that indicates, in their view, the ability of a practice to undertake rapid and ongoing change. Defining and implementing systematic ways to assess whether a practice is “well functioning” and, beyond that, whether it has “adaptive capacity” would be a high value research activity as it may provide tools to assess and improve the “readiness” of practices to undertake transformation.
All of the transformation projects of which we are aware used one or more specific techniques or models for practices to undertake change, although the specific change models (model for improvement, lean, six sigma, or a more home grown approach) vary. We would predict that the optimal technique to promote practice transformation will be context specific and depend on the size, leadership and organizational setting of the individual practice. Maintenance of certification programs now require physicians to measure and improve performance at the practice level on a population basis. These programs have had a large volume of participating physicians, many from small practices, and the role of this process in raising consciousness and engaging practicing physicians is worthy of further study. Overall, research should examine how context and technique interact to produce results.
- Expert and facilitated assistance
The practices with whom we spoke repeatedly emphasized the importance of external support for providing a) new ideas and approaches; b) access to the experience of others like them; c) a framework for change. Sometimes this support came through consultative work from trained in office facilitators or QI experts, sometimes it came through collaborative learning projects (e.g., Hogg et al.).27
We have seen successful support from professional societies (American Academy of Pediatrics (AAP), American College of Physicians (ACP), American Academy of Family Medicine (AAFM), Improving Performance in Practice (IPIP)), from state government, from organizations with expertise in improvement (NICHQ, IHI, Quality Improvement Organizations (QIO’s), improvement partnerships).
A series of key research questions emerge: What form of support is most effective in promoting and sustaining transformation? What are the best coaching models? What are the optimal training and core skills of successful coaches? How critical are site visits/on site facilitation vs. collaborative learning programs? What is the role of virtual learning communities? Understanding the relative advantages and disadvantages of each of these approaches will inform state and federal policy choices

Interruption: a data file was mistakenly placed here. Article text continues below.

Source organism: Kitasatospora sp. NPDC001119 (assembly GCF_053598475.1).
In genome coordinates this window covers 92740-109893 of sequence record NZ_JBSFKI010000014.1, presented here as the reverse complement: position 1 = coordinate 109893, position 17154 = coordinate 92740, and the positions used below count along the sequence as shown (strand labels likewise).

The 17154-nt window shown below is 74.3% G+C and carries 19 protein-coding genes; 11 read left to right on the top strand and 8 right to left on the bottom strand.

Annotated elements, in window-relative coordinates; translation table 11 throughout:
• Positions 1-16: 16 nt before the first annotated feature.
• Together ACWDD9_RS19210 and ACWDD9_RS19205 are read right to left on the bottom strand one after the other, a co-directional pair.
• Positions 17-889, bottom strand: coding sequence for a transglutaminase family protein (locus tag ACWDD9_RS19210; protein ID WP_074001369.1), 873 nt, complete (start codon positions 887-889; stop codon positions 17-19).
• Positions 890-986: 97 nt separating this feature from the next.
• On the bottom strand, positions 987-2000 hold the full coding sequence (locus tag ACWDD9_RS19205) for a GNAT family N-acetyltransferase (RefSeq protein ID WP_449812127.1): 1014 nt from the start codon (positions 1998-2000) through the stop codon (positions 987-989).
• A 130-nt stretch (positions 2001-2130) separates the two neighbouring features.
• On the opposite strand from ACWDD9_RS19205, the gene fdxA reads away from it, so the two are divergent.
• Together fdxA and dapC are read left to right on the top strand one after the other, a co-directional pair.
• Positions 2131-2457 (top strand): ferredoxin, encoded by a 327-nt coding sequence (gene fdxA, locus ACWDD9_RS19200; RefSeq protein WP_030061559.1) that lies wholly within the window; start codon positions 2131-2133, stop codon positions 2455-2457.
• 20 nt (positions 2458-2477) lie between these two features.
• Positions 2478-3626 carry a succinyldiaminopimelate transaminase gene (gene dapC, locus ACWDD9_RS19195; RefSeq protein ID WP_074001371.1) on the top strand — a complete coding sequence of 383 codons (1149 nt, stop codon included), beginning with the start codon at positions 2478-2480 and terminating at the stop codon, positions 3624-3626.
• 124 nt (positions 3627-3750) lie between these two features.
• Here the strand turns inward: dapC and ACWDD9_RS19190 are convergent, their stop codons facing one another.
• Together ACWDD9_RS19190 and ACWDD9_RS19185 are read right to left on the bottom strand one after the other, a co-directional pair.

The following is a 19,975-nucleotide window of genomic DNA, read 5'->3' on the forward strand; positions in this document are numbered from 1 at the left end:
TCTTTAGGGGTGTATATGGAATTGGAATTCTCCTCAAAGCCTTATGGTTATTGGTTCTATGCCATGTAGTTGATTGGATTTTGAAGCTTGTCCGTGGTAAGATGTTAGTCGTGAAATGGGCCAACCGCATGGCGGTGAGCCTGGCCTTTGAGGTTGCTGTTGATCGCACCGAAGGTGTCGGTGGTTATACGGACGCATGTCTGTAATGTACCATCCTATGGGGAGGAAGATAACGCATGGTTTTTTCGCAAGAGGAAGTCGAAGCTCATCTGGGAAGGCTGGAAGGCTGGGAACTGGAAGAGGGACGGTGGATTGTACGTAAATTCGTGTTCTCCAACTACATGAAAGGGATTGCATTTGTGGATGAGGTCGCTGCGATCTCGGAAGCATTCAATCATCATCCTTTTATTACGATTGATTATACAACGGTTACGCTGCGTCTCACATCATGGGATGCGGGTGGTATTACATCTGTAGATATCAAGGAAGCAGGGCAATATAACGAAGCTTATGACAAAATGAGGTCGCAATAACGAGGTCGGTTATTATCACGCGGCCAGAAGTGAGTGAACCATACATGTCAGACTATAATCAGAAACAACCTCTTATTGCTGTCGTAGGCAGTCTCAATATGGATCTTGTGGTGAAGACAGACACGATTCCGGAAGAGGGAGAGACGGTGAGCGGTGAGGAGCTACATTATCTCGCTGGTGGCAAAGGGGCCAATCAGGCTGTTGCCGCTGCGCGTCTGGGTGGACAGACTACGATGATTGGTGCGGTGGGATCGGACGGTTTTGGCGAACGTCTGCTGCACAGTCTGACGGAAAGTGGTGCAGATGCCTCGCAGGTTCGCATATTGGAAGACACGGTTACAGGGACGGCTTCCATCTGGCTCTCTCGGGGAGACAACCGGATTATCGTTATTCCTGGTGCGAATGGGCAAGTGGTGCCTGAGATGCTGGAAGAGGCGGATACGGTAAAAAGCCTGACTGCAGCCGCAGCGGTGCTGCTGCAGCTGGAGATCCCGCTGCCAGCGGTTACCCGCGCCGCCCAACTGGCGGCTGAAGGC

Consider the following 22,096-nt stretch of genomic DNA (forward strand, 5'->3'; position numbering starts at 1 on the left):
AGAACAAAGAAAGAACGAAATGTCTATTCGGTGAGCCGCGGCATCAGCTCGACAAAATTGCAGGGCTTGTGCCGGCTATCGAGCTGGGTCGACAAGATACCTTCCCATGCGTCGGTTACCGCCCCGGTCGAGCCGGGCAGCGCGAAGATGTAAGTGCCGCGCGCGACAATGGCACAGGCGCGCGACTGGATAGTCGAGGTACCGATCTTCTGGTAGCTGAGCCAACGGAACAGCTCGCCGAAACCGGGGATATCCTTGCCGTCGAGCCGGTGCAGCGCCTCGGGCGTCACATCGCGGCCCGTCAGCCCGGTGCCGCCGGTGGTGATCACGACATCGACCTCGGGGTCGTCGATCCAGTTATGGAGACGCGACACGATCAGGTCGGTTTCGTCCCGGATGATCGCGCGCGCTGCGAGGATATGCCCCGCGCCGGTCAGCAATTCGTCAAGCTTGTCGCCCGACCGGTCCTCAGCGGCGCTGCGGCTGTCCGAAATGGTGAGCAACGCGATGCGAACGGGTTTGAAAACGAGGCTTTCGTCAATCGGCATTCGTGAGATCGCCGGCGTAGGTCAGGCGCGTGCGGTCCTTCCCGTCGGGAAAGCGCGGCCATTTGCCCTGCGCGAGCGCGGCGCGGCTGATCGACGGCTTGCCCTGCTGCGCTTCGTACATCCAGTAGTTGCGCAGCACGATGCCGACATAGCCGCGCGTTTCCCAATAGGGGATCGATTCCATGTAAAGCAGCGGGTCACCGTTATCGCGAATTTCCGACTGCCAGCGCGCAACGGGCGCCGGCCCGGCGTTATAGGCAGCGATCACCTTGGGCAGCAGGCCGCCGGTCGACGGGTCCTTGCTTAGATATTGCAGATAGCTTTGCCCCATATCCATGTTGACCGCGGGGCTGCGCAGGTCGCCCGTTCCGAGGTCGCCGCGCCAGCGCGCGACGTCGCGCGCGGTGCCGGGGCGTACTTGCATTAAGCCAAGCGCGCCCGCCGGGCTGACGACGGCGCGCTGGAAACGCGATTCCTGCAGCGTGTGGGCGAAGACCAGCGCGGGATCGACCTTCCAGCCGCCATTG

Health IT plays four critical roles in enabling transformation. Each can be accomplished without IT, but well designed IT systems can facilitate each:
- Registry functionality and population management—identifying and managing the population of patients within a practice as a population.
- Care planning—populating and sharing the content of care plans efficiently.
- Communication—effective health IT can facilitate primary care/specialty communication, patient-doctor communication, and in-office team communication.
- Monitoring and tracking change and improvement.
But HIT itself only creates a “necessary but not sufficient” platform on which transformation takes place; the human interaction with technology must be the focus of further research:
- How best to achieve capacity for registry functionality as an “effortless by-product” of contemporaneous care documentation28
- Since care plans, by their nature, will demand shared engagement of patients/families in the creation of a “care plan document”, what HIT tools, standards and work flows best support this activity?
- What are the respective roles of technical and work flow standardization in the facilitation of effective communication?
- What routine capacities for monitoring performance should be “hard-wired” into EHR products? And how can this be done without adding undue hassle and cost?
- Capacity to Deliver Care Coordination
Research is needed to identify the optimal scale for care coordination, i.e., at what point does it make sense for the coordination function to be within a practice vs. outside. In either setting, it will be critical to understand the appropriate health professional skill required for this activity, and the training and requisite support. If care coordination capacity is located outside the practice, as it is in models such as the Help Me Grow program in Connecticut now undergoing replication, how best to maintain connection to the practice and avoid the shortcomings of simply outsourcing disease management –as many failed insurance company programs appear to do- is another question of central import.29
- Professional and staff roles and training
Core principles of chronic care management and the general concept of transformation as articulated above entail the use of teams and more broadly shared responsibilities across health professionals and staff at a variety of levels and disciplines. Ample research confirms the capabilities of nurses and nurse practitioners to provide chronic care management and preventive services at levels at least comparable to that provided by physicians.30,31
Additional research is needed to determine appropriate mix of staffing and roles for health professionals and staff to achieve the desired outcomes and how to provide training to non-professional staff (e.g., medical assistants). It will be helpful to know what resources can help practices develop effective teams and what useful assessment instruments can be deployed to help practices measure and improve their team performance.